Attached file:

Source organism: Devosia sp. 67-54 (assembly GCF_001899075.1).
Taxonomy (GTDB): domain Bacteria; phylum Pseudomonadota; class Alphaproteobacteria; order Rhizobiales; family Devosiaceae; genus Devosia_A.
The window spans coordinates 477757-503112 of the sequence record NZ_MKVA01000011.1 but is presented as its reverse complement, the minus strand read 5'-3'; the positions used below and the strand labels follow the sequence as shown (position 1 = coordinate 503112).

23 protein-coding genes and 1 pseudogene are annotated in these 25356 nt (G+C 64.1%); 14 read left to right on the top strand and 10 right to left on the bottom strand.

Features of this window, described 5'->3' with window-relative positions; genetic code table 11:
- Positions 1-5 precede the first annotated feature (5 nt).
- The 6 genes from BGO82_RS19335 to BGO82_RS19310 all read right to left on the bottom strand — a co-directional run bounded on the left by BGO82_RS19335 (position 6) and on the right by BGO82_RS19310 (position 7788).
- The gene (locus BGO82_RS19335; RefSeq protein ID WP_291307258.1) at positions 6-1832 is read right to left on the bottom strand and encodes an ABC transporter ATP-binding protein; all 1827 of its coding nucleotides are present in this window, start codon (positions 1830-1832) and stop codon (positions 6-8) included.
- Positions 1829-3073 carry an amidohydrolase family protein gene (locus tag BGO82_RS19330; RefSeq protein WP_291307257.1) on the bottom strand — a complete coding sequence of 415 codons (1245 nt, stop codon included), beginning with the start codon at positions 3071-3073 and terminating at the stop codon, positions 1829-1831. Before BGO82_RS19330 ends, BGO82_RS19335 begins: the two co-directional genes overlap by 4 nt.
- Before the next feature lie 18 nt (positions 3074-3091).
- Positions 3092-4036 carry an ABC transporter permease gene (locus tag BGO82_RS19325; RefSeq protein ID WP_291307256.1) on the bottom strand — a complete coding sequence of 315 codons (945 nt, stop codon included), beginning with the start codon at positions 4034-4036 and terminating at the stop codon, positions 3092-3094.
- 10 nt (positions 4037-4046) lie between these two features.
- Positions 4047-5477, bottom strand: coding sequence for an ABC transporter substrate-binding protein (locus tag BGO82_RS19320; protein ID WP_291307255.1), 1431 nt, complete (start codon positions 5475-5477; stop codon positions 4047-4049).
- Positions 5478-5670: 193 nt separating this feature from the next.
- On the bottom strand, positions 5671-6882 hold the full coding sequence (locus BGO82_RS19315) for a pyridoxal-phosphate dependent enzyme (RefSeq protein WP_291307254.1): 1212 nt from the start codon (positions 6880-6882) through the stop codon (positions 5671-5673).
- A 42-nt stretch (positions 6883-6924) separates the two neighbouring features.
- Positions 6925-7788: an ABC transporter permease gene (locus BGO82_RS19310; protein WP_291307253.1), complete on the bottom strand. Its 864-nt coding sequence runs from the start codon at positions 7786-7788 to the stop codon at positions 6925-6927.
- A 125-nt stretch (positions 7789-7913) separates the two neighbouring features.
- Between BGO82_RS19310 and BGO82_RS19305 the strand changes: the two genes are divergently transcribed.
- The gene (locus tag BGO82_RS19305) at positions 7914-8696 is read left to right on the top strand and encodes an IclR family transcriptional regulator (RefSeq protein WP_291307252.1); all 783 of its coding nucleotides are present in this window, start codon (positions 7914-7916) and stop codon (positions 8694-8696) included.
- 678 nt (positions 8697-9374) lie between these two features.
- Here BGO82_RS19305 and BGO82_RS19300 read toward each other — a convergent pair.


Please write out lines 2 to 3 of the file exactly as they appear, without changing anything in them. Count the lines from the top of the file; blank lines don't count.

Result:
Taxonomy (GTDB): domain Bacteria; phylum Pseudomonadota; class Alphaproteobacteria; order Rhizobiales; family Devosiaceae; genus Devosia_A.
The window spans coordinates 477757-503112 of the sequence record NZ_MKVA01000011.1 but is presented as its reverse complement, the minus strand read 5'-3'; the positions used below and the strand labels follow the sequence as shown (position 1 = coordinate 503112).